Lithuanians generally support their government’s position on protests in Belarus and approve of sanctioning Alexander Lukashenko’s regime, a study by the Eastern Europe Studies Centre (EESC) in Vilnius has found.
The EESC surveyed Lithuanians on their attitudes toward protests in Belarus that broke out following a contested presidential election in August.
According to the results presented on Friday, 46 percent of the population agreed with the Lithuanian government’s position to side with the opposition protesters. Around 15 percent disagreed with it, while others had no opinion.
Almost 45 percent of Lithuanians approved of sanctions on the Lukashenko regime, while around one fifth of those surveyed disapproved. A similar proportion of the population was in favour of granting asylum to persecuted Belarusians.
Last month, the Lithuanian government imposed a travel ban on Lukashenko and 29 other Belarusian officials for their role in vote-rigging and violence against protesters.
More than 50 percent also thought that Lukashenko was a pro-Russian leader, while 46 believed that protests in Belarus might lead to Russian military intervention in the country.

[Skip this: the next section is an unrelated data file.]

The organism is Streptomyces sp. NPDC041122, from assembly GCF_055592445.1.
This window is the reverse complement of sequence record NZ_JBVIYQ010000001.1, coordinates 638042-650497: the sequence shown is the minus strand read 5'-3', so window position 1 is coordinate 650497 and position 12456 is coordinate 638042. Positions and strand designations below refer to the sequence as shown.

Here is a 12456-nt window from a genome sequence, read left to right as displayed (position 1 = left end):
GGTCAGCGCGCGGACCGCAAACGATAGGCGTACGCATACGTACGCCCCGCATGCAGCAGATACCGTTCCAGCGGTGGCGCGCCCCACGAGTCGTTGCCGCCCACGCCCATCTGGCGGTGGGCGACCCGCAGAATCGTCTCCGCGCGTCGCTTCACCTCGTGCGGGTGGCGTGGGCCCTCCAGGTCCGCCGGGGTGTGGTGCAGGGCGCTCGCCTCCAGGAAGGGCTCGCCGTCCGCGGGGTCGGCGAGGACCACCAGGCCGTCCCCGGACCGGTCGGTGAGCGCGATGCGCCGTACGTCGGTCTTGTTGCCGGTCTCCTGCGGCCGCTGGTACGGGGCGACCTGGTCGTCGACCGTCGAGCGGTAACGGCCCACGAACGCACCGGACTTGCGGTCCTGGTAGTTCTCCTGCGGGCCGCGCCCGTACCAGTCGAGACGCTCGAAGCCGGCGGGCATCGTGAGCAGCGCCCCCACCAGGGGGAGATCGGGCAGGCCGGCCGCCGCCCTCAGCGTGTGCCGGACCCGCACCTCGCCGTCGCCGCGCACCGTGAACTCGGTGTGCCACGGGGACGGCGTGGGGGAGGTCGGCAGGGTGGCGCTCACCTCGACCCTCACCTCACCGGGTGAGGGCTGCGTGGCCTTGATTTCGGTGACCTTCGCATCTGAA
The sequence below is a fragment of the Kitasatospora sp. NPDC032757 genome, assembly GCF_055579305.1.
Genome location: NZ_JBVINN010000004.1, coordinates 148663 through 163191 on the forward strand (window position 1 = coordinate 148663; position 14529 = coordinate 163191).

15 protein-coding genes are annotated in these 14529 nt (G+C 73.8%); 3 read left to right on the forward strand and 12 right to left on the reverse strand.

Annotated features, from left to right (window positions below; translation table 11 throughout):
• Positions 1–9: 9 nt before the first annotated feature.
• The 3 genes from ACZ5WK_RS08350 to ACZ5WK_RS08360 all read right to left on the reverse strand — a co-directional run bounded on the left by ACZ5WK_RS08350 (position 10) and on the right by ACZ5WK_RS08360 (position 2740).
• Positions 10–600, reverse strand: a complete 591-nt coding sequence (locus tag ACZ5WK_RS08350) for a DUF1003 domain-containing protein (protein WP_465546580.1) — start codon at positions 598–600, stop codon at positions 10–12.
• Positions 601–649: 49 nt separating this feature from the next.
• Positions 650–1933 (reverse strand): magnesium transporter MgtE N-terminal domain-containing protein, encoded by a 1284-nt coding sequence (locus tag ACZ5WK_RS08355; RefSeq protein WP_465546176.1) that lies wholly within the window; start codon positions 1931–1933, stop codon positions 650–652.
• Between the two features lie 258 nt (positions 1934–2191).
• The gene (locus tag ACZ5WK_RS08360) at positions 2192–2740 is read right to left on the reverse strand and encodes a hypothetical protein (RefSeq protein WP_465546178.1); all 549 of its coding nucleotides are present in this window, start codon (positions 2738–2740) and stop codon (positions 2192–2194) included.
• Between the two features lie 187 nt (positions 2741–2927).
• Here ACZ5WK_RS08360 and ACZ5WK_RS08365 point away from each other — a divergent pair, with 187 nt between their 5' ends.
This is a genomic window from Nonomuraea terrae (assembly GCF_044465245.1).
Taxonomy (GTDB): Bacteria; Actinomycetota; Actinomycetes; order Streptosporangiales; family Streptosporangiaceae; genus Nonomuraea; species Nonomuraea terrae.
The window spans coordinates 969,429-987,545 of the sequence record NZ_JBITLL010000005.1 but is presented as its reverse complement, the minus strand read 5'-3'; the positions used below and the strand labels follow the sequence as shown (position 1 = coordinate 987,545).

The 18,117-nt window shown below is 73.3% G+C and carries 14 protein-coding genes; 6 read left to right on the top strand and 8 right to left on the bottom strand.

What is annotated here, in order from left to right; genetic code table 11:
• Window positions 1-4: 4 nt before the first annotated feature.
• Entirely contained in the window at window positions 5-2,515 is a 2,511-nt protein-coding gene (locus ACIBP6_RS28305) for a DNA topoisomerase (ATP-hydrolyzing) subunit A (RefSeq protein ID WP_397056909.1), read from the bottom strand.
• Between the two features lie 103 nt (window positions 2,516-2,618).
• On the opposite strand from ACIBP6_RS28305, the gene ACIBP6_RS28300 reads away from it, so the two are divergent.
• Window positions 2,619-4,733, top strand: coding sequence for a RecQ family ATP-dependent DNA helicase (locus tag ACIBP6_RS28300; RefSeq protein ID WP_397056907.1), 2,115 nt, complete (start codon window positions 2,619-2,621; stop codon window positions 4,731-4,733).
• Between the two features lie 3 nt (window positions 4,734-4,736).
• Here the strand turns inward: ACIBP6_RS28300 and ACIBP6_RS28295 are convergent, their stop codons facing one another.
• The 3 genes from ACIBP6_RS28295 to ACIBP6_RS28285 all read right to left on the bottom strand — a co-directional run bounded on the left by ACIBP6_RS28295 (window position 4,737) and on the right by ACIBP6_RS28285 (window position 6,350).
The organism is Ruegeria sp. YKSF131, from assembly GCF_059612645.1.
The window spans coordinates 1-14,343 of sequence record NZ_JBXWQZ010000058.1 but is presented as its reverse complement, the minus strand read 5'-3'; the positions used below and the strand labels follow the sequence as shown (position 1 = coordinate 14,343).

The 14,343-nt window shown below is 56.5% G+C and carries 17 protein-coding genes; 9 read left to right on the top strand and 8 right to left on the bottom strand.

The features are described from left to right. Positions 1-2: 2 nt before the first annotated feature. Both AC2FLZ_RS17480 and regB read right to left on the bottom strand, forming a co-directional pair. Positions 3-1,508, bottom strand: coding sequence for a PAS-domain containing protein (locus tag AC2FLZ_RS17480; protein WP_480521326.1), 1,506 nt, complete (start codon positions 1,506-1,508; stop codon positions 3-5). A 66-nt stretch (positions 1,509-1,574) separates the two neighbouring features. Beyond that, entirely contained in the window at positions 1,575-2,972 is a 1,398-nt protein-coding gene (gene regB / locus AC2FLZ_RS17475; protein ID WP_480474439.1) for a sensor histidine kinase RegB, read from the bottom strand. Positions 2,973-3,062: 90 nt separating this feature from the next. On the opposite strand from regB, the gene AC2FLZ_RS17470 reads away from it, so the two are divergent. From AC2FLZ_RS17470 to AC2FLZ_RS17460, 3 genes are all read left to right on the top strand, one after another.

Forty percent positively evaluated the EU’s response to the events in Belarus, while one fifth had a negative attitude.
The question of whether Lithuania should take up leadership in shaping Belarus-targeted EU policy divided the population. There were around 30 percent of both those who were in favour and those who had no opinion. Another 25 percent were against Lithuania taking leadership.
The study found that around 40 percent of Lithuanians thought that their country should maintain economic and diplomatic relations with Belarus even if Lukashenko remained in power. Around 40 percent were also in favour of seeking closer relations with the current Belarusian government.
The EESC surveyed the adult population in Lithuania on August 22 – September 4. The estimated margin of error of the results is 3.1 percent.